Volume 40, Issue 9 September 2005
From the Fabricator
Covering Lots of Bases
Clearing Off My desk after a Summer Vacation ...
by Max Perilstein
As it’s been noted here in the pages of USGlass, the NFRC had its summer meeting in July (see page 22). Progress was made on some of the issues that will affect our industry, but there’s still a very long way to go. One thing to keep in mind is that there will be six slots open on the NFRC board of directors. Getting some new blood in there, especially people who know and understand the commercial industry, would be very helpful and positive.
The NFRC still continues to do things oddly and behind the scenes. In June, when one board member resigned, she was quietly replaced by someone else from her company. No press release or announcement on the change, despite the fact that the person who resigned was the treasurer and had to be replaced by another board member. Yes, the NFRC board is allowed to name an interim person, but doing it quietly and undercover (when they send e-mails and have a constantly updated website) makes no sense and gives you reason for pause.
I promised I would not go NFRC crazy in my columns, so I’ll end this rant with a quick note on where the NFRC summer meeting was held—Quebec City, Montreal, Canada. A beautiful place, no doubt, but you have to love a charitable organization that’s mission is to police products made and sold in the United States taking its business to Canada. I’m sure they want to spread their wings, and I enjoy Canada as much as the next person, but when you get your money from the United States government (Department of Energy) and 99 percent of your membership is American, why in the world can’t you support the American economy?
OK enough NFRC; let’s move to something more fun like the Glass Association of North America’s Building Envelope Contractors conference. Every year it has grown and the reason is that no other conference is as complete, informative or enjoyable. Molded for the glazing contractor, it offers information that every walk of life in our industry can enjoy. Add in the fact that it takes place in Vegas in February and you have a great recipe. If you want to stay a step ahead of the industry, learn new things or hob-knob with pretty much a complete who’s who in the industry, this is an event to attend (see www.glasswebsite.com for more details). In fact, if enough people attend, I promise to never bore you with NFRC stories again.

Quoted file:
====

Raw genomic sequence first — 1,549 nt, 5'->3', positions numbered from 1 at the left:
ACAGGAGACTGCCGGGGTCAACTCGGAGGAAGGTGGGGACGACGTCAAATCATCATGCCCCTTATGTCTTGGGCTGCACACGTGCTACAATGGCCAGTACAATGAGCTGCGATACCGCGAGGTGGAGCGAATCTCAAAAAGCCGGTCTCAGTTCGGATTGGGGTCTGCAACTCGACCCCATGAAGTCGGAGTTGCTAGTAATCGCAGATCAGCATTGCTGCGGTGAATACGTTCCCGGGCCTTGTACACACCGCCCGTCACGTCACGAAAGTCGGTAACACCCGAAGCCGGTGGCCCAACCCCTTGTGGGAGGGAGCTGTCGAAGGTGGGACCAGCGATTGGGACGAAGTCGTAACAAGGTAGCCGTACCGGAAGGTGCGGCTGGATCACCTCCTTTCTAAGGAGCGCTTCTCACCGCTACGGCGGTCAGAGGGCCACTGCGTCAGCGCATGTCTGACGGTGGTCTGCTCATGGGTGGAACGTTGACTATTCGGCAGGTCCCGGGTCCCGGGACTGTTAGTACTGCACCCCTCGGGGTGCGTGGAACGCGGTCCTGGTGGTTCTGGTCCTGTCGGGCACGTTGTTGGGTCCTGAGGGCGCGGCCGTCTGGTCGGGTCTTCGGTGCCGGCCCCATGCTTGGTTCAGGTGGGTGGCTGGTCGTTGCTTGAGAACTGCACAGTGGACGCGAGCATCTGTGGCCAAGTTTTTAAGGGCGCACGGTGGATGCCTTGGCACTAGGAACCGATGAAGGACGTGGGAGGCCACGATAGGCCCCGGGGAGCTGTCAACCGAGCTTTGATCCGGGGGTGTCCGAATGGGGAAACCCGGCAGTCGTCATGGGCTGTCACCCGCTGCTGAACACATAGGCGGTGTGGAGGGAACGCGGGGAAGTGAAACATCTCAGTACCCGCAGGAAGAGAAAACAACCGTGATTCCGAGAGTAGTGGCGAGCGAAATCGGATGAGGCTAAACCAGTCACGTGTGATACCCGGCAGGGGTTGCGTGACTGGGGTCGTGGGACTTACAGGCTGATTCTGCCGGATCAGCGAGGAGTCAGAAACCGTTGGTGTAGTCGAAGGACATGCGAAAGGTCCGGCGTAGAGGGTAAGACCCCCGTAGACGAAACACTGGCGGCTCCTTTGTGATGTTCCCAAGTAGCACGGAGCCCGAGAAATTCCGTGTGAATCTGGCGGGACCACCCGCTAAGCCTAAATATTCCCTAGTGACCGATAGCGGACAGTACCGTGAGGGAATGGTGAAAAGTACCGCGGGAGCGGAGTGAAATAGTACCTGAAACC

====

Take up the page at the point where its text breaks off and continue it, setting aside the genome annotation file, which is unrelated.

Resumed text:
Every year I seemingly also write about hurricanes and their effect on the world. This year has been especially tough with more early-season hurricanes than any time in history. Now comes word that global warming may be one of the reasons we are getting pounded.
Whatever the case, hurricanes and the rules that govern our industry are here to stay. In fact, Texas is continuing to get on board promoting its hurricane rules even more intensely than in the past. After what Alabama, Mississippi and Louisiana have gone through, it shows that hurricanes are not just a problem for Florida.
Lastly, a few words about a good man who could truly use your thoughts and prayers. Brian Craft, PPG’s Midwest architectural sales manager, was diagnosed with Leukemia in mid July. Brian is one of the classiest and coolest guys I have ever worked with. I constantly drive him crazy and he always finds a way to come through for me as well as many other people with whom he comes into contact each day. He is also one of the most talented people in our industry and having him off the beat for any reason is tough, let alone something as vicious as this. While he is recovering well, please keep Brian and his family in your thoughts, as I know he would appreciate that.
Max Perilstein serves as director of marketing for Arch Aluminum and Glass. His column appears bimonthly.
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